12 Life Lessons From People Who Have Lived

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lessons learned

“If I only knew then what I know now.” Do you find yourself thinking that sometimes? It
could be a new chapter in your life, or a huge hurdle you overcame and suddenly –
everything seems clear and a wave of gratitude or possibly regret washes over you.

No matter what your reaction to new clarity in your life, remember you can make a
difference in someone younger than yourself. It’s important for us all to pass on life’s
lessons to help younger generations grow and become better people. Below, are life lessons shared by people of all ages. We do hope you’ll add your own life lesson when you share this article with friends and family.

1. Never walk away mad from a loved one.
My father died unexpectedly from a heart attack when I was 19 years old. Just a few weeks
before he died, we’d had a fight because I overslept. A week later we made up. Then he died.
Life is precious. One moment someone is here and the next moment they might be gone… so treat every last word with loved ones accordingly. Jason Wachob, CEO and Founder of
MindBodyGreen.

2. Deferring your happiness to the future is a terrible idea
Too many people presume that when they have that one thing they can work towards for
years then “everything will be alright”. Benny Lewis, world traveler, fluentin3months.com.

3. Forgiveness is a gift you give to yourself
A lot of people think that the moment they decide to forgive somebody who once hurt
them, the person who receives the forgiveness is the only one who will benefit from this
kind gesture, but that’s not the case. I can tell you that the person who will benefit the most
is the person who does the forgiving. Holding onto anger and resentment can do you no
good; it’s like having a clenched fist 24/7. PurposeFairy – Luminita D. Saviuc

4. No One Actually Knows What the Hell They’re Doing
Almost nobody has any idea what they’re doing in their 20s, and I’m fairly certain that
continues further into adulthood…Out of the dozens of people I’ve kept in touch with from
high school and college (and by “keep in touch” I really mean “stalked on Facebook”), I can’t
think of more than a couple that have not changed jobs, careers, industry, families, sexual
orientation or who their favorite power ranger is at least once in their 20s. For example,
good friend of mine was dead-set when he was 23 of climbing the corporate hierarchy in his
industry. He had a big head-start and was already kicking ass and making good money. Last
year, at age 28, he just went and bailed. Mark Manson, Lifehacker.

5. Mistakes are learning tools.
Mistakes happen. You can’t take back what’s done or what’s said. Take responsibility for
what you did and move on. Learn from it. Apologize if necessary, but learn from it or you
will repeat it. Taking responsibility for the mistake puts you in control. G. Nelson, blogger.

6. Possessions
Possessions are worse than worthless — they’re harmful. They add no value to your life,
and cost you everything. Not just the money required to buy them, but the time and money
spent shopping for them, maintaining them, worrying about them, insuring them, fixing
them, etc. Leo Babauta, blogger & author Zenhabits.net

7. A Near-Death Experience Inspired Her To Chase A Dream
“I faced my own mortality and realized that I never really had done what I wanted to do,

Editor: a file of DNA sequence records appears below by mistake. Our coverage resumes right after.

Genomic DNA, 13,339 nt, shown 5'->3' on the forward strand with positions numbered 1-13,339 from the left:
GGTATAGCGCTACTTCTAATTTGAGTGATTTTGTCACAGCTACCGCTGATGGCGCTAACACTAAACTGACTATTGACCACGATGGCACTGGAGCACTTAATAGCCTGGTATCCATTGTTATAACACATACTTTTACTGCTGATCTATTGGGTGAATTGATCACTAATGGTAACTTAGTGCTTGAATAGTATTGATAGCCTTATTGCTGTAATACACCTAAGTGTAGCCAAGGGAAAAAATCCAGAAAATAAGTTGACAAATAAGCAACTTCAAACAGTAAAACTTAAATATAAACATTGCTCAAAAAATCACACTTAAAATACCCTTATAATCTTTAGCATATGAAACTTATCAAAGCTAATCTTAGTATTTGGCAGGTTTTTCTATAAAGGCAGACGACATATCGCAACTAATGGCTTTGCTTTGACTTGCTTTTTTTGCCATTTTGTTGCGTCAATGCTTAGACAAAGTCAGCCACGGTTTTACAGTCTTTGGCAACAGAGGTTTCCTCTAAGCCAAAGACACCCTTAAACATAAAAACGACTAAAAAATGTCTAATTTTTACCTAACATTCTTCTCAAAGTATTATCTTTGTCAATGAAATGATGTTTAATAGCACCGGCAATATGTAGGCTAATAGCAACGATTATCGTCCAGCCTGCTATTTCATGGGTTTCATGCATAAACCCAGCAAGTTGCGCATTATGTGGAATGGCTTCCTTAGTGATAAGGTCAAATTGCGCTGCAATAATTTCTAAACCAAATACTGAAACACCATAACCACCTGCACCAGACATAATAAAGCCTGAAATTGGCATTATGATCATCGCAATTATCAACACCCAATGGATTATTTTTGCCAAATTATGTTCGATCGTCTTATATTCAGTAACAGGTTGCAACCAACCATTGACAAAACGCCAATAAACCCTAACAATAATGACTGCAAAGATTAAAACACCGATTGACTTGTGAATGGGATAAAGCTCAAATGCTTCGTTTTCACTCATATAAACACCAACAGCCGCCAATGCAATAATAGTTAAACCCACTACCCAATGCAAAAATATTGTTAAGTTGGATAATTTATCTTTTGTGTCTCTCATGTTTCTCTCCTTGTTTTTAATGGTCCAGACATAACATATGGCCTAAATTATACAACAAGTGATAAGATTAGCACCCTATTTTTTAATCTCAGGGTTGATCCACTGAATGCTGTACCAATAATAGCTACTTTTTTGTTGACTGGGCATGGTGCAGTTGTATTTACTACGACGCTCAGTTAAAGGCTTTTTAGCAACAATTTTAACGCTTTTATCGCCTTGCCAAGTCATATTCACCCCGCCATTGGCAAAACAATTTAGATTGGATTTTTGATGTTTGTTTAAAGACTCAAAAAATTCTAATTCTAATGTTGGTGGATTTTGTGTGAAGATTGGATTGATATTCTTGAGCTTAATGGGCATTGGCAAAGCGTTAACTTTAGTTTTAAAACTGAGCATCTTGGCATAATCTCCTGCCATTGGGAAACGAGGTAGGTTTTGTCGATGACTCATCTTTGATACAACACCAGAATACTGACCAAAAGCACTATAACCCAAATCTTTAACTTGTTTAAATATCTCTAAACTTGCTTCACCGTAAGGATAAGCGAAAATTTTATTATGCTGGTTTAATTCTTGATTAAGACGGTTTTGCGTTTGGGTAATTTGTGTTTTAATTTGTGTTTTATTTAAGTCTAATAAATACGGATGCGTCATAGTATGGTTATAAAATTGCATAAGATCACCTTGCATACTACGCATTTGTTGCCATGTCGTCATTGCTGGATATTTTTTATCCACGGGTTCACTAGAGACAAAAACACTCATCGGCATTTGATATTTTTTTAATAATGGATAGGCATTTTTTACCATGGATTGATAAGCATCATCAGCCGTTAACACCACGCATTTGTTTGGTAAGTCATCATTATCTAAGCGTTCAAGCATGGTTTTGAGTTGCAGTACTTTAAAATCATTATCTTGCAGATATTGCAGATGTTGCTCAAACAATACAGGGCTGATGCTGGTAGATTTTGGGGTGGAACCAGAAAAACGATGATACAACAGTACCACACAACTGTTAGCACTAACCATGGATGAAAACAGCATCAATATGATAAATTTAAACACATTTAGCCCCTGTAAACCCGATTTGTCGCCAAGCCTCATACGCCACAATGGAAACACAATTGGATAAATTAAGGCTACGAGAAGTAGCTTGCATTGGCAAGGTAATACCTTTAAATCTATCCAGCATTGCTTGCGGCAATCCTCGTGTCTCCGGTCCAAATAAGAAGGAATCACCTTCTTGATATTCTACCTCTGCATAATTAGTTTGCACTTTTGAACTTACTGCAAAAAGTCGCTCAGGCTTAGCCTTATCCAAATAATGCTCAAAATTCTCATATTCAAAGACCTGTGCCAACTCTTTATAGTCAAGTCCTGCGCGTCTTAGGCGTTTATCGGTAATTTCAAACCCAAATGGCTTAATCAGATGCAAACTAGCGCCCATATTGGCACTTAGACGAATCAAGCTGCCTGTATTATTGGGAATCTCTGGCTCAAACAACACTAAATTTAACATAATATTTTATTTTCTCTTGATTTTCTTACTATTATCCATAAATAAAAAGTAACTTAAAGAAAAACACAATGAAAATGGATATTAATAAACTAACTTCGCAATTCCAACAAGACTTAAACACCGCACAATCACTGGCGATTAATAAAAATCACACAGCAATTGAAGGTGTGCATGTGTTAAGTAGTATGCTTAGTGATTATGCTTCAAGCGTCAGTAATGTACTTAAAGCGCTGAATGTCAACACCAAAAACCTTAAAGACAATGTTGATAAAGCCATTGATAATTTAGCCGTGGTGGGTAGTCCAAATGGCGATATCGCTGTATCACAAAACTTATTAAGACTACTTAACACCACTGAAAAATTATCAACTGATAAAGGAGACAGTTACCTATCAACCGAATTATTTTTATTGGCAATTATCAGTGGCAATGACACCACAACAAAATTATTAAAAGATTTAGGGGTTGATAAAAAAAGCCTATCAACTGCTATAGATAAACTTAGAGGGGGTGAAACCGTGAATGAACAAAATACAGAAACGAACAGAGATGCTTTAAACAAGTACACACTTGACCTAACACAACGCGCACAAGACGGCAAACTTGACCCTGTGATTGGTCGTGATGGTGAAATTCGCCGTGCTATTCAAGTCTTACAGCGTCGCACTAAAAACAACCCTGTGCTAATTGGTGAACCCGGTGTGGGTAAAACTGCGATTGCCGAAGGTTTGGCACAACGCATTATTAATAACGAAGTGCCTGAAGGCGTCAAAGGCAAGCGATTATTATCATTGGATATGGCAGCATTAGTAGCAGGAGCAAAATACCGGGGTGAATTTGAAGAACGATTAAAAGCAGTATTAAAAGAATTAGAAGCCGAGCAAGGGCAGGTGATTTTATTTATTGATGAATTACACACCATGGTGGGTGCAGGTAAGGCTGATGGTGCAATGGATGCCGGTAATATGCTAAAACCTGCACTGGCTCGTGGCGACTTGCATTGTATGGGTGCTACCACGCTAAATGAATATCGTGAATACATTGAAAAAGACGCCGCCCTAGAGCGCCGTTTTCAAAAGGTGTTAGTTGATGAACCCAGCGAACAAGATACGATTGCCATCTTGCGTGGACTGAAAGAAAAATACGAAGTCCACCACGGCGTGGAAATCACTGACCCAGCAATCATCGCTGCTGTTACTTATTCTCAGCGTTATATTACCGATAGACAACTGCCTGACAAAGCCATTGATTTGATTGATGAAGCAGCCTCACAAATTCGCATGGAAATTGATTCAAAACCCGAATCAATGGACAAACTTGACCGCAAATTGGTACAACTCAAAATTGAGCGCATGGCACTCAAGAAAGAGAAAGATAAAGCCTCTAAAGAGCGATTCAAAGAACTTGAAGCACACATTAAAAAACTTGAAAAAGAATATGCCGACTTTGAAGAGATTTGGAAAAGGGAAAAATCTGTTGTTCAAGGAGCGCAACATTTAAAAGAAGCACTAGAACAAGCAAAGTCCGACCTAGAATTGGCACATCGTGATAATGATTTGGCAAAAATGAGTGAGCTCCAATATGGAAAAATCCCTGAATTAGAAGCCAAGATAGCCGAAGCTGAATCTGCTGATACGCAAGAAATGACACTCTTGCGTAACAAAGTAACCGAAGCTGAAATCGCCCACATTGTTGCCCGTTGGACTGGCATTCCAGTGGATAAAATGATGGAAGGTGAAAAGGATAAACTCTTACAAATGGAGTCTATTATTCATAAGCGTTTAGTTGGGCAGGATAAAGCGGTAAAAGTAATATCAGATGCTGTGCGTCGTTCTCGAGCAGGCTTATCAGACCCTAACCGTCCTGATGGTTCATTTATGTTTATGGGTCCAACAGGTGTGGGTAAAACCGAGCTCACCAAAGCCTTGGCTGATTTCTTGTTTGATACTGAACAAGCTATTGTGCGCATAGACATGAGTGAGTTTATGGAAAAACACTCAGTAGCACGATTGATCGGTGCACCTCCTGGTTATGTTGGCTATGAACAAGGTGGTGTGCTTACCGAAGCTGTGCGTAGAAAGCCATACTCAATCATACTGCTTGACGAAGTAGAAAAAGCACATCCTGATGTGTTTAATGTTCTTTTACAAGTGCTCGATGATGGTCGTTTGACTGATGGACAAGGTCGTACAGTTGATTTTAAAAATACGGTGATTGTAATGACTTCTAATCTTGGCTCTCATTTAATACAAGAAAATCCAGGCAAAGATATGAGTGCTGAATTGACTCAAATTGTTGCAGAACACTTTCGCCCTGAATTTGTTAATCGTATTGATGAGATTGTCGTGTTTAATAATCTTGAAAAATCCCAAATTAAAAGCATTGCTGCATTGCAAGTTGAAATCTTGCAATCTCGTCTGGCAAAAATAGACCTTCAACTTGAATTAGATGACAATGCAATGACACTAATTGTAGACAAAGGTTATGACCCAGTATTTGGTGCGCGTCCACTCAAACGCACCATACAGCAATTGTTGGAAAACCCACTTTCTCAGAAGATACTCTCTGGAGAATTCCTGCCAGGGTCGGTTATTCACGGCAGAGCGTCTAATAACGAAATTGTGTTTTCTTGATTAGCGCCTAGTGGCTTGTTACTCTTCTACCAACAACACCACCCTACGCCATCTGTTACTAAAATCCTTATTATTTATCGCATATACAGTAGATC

which was singing and performing. I began to live for each day, treating each day as a gift.
That’s why they call it the ‘present’ you know…Once you let go of all the anger, everything
becomes simple…I no longer let people live rent-free in my body.” Serenity Stewart,
Contemporary jazz artist suffered a brain aneurysm and told her story to the Huffington Post
in 2012 (then 56 years old).

8. What My Grandparents Taught Me About Life.
Share what you have learned with the next generation. Teach them by your actions.
They are curious observers and they want to learn from you. Important lessons stay with
them for the rest of their lives. Be sure to choose the lessons consciously and wisely. Brandy
Shirley, blogger.

9. Maintain, or “Get”, a Sense of Humor – More than one senior I have had the honor of
caring for has maintained a sense of humor about their life as it is or was. Humor, a laugh, a
chuckle, a reminder of what we live for helped them get through their day even when their
mind or body had other ideas. I remember the “Golden Girls” holding court in front of the
lobby and commenting on everyone and everything that passed by. This small talk not only
got them through their day — it made for some great conversation in the dining room
where everyone would get in on the topics and laugh about it. Humor helps reduce stress,
connects us, and allows the day to pass more easily and be more enjoyable. Maria Shriver,
Peabody and Emmy-winning journalist, California’s First Lady from 2003 to 2010.

10. Focus on the Good in People
If a friend acts thoughtlessly, don’t dwell on it; you can fix your attention on the good in that
person instead. Jessica May, 34, Substitute teacher.

11. Life lessons from my grandfather
He and other men taught me many lessons. Among them: Be responsible. Don’t wallow in
your sin or sorrows. Accept your imperfections. Acknowledge your mistakes, repent and
move onward and upward. Forgive yourself. How to change a tire. How to tie a tie. How to
catch with a glove. How to hit a baseball. But no lesson was greater than this one from
Grandpa: Love family. Give your life for it. John W. Fountain, Chicago-Sun Times

12. Believe in Yourself
I would have expected more of myself as an athlete. I constantly doubted my abilities, which
held me back a lot. I am 37:-( Maureen Brooks Herr, Figure skating coach.

What’s your life lesson? Visit us at MD Home Health, We would love to learn from you! Share your life lesson in the comments below.